Federal employees whose regional costs of living entitles them to higher compensation will see no increase in their "locality pay" percentages next year, President Barack Obama informed Congress on Monday.
Workers who receive pay over and above the base federal rates _ because of higher living costs and greater private-sector pay in their regions _ would have been entitled to an average 16.5 percent increase under a legal formula. But presidents can invoke emergency conditions to set their own pay plans.
Citing the current stress on the economy, Obama said current locality percentages would remain in effect in 2010.
In August, Obama announced he would reduce pay increases for all federal workers from 2.4 percent to 2 percent.
In his letter Monday to House Speaker Nancy Pelosi and Vice President Joe Biden, Obama noted that the initial pay formulas would have increased the salaries of many federal workers by an average of 18.9 percent. Biden received the letter in his capacity as president of the Senate.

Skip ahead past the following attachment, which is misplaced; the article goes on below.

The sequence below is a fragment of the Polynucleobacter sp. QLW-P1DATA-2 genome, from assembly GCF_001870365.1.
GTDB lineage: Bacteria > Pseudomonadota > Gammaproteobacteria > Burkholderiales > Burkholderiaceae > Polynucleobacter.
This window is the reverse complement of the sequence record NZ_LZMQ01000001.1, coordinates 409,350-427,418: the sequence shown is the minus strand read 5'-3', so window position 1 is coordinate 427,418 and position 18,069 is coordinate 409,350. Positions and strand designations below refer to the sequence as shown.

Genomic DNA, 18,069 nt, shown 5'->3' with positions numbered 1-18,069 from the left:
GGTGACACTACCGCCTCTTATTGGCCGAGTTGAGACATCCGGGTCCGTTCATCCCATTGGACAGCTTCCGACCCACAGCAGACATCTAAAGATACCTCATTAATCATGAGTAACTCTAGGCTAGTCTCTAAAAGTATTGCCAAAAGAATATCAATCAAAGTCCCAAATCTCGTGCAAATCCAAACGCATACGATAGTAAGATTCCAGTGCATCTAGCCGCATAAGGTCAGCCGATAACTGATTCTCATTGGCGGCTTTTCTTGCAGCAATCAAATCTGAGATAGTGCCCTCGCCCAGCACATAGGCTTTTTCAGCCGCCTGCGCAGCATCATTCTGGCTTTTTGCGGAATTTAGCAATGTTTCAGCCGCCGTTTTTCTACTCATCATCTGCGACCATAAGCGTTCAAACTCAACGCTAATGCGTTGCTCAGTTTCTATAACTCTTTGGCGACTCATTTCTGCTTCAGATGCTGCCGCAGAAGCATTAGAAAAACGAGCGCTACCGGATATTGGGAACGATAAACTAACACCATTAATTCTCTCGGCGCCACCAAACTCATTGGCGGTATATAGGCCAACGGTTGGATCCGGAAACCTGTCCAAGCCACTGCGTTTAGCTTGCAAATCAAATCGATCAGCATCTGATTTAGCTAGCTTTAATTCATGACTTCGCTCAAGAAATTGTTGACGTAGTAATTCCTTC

"Our country continues to face serious economic conditions affecting the general welfare and most Americans would not understand or accept that federal employees should receive an average pay increase of 18.9 percent while many of their fellow citizens are facing employment cutbacks or unemployment," Obama wrote.
Paying the full increase, Obama said, would have cost $19.9 billion a year more than he had budgeted for 2010 with the 2 percent wage increase.
Presidents George W. Bush and Bill Clinton invoked the same authority as Obama did to adopt their own pay plans.
As he did in August, Obama said he did not believe the decision would hurt the government's ability to attract or retain workers. He said any increase above the amount he budgeted would have required reductions in hiring to cover the costs.
There are more than 1.8 million civilian employees in the federal government, most of them working in one of 31 localities or regions where pay is adjusted according to local cost-of-living and private sector compensation rates.